Suspense aids one of the summer’s biggest surprises in Joel Edgerton’s directorial debut The Gift, a strong in-home thriller that uses crisp cinematography and a familiar, often too familiar, premise to its credit. We all wonder similar questions when adulthood hits us, working a few jobs, and you log into social media and see a post from a long-lost friend at the top of your news-feed.
‘I wonder whatever happened to him/her.’ This movie answers that question, in stunning clarity. It’s scary how close it feels.
Edgerton, set to appear in next month’s Black Mass, and also of Warrior, The Great Gatsby, and Exodus, notably, takes a stab at switching behind the camera, immersing himself in this story and his supporting character ‘Gordo,’ a slightly odd, but seemingly good-natured neighbor of former classmate Simon (Jason Bateman) and his wife Robyn (Rebecca Hall). As Gordo begins giving very expensive, personal gifts to the couple, Simon’s behavior gets stranger and stranger, causing a rift between he and Robyn. Robyn has some past trauma and is home alone all day, and Gordo certainly likes to stop by. It’s very possible that Simon and Gordo’s past is a bit more detailed than either lets on.
As stated in the intro of this review, suspense is your friend. In a horror, in a comedy, in a thriller, it’s the build-up of scenes and set-pieces that create the feeling of unease in the environment. Many jump-scare films fail at this because of constant deflation or constant showing of the villain so we become too familiar with him. Here, the suspense is tasteful, and the film refuses to give in to pick the pace up slightly. Parts of the run-time do feel a bit like a drag, but it’s done in order to preserve the feel and tone of the thriller elements. Wide-Angle shots slowly pan down halls and around corners, small noises are amplified for effect, and the house itself is very open, bright, and filled with large glass walls that make the outside very visible. Gordo tends to make himself known, and it makes him more creepy for it.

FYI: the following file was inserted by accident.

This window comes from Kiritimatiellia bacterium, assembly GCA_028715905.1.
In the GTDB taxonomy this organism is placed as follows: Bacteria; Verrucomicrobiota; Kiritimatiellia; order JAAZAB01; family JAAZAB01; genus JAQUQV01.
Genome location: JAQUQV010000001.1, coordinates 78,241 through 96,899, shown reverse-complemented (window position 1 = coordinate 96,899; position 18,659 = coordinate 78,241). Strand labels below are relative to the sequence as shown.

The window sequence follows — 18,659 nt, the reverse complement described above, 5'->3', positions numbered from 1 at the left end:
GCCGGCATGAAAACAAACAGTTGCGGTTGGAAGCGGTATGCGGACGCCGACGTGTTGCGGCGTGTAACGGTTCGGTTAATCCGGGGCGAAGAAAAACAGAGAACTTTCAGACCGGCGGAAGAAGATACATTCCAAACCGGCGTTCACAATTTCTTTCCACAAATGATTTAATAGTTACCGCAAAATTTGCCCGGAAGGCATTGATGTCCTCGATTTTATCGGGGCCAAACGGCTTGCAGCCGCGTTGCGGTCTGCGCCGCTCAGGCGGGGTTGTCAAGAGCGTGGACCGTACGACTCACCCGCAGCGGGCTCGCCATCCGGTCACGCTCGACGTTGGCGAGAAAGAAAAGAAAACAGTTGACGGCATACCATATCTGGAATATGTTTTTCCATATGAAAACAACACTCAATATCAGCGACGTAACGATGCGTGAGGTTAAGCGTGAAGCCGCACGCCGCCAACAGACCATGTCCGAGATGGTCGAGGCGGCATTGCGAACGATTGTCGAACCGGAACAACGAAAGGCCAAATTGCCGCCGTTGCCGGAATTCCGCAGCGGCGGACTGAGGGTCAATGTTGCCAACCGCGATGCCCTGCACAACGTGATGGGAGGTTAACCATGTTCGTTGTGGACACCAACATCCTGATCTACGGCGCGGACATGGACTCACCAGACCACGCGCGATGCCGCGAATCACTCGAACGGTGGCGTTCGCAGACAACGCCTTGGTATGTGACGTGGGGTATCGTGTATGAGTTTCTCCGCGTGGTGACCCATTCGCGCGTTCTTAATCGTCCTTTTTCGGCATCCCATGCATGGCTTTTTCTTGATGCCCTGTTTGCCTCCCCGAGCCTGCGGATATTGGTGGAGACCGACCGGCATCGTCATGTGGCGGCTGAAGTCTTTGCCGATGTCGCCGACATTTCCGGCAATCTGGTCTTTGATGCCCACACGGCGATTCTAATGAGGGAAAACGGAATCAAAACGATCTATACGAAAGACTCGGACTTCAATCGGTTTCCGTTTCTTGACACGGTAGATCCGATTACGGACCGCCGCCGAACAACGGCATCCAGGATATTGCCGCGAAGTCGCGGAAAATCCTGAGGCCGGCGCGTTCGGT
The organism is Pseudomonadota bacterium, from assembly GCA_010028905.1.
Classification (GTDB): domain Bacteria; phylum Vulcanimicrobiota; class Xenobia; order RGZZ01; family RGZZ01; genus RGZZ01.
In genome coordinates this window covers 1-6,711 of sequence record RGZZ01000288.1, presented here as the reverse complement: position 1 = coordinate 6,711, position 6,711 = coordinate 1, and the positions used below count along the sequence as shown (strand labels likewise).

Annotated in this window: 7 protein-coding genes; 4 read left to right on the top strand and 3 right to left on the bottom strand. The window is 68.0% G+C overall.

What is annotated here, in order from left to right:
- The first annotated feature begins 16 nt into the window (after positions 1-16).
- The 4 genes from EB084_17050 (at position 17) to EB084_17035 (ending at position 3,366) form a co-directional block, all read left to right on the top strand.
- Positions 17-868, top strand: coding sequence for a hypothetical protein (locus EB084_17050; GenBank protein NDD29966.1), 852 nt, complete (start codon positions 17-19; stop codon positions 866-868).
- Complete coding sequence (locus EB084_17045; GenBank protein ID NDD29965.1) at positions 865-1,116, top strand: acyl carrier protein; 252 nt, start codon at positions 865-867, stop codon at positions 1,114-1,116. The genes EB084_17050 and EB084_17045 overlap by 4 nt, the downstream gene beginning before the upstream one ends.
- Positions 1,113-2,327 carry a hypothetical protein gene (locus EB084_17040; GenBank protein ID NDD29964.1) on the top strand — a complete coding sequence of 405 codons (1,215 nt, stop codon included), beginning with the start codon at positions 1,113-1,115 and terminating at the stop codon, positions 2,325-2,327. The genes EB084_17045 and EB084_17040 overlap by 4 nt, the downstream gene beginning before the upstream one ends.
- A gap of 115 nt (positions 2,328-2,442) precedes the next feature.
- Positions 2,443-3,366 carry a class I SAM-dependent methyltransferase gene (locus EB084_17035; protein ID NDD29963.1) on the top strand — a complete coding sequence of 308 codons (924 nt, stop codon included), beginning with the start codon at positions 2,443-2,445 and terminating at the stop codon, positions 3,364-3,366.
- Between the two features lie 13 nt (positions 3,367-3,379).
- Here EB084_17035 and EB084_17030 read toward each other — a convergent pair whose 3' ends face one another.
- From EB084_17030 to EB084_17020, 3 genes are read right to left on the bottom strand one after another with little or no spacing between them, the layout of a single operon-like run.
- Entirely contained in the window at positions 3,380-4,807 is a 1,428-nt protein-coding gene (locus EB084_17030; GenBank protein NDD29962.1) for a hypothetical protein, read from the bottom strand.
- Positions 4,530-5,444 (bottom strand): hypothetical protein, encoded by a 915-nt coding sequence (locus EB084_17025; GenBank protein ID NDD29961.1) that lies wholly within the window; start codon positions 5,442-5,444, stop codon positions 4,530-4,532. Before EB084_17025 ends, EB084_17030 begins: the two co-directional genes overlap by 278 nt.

It’s Edgerton who steals the show, both with his steady-handed, sure-paced direction, and with his subdued performance in the defining role of this film. Much of the film’s affect is to force you to feel uneasy about his growing attachment to the main couple, building suspense mixed with an important plot device related to Rebecca Hall’s character that shouldn’t be spoiled. She’s vulnerable, and the unease Gordo brings certainly affects her psyche. As her unease builds and begins to crush her, the film’s ability to become completely riveting over lengthy shots of her walking around the house, checking out a noise, or other normal thriller/horror cliches result in some of the most effective small-scale jump scares possible. There’s only a few of them, but they are immensely tasteful.
Bateman’s performance is possibly the best we’ve seen from him, and his normal comedic aloofness is now mixed with the underlying current of how trustworthy he is. As the story unfolds, his side and Gordo’s side become muddled, and without a sense of right and wrong, Bateman begins to shine in an angrier, grittier role than we’re used to seeing him play. Who’s really to blame, the bully or the bullied who pursues nasty revenge?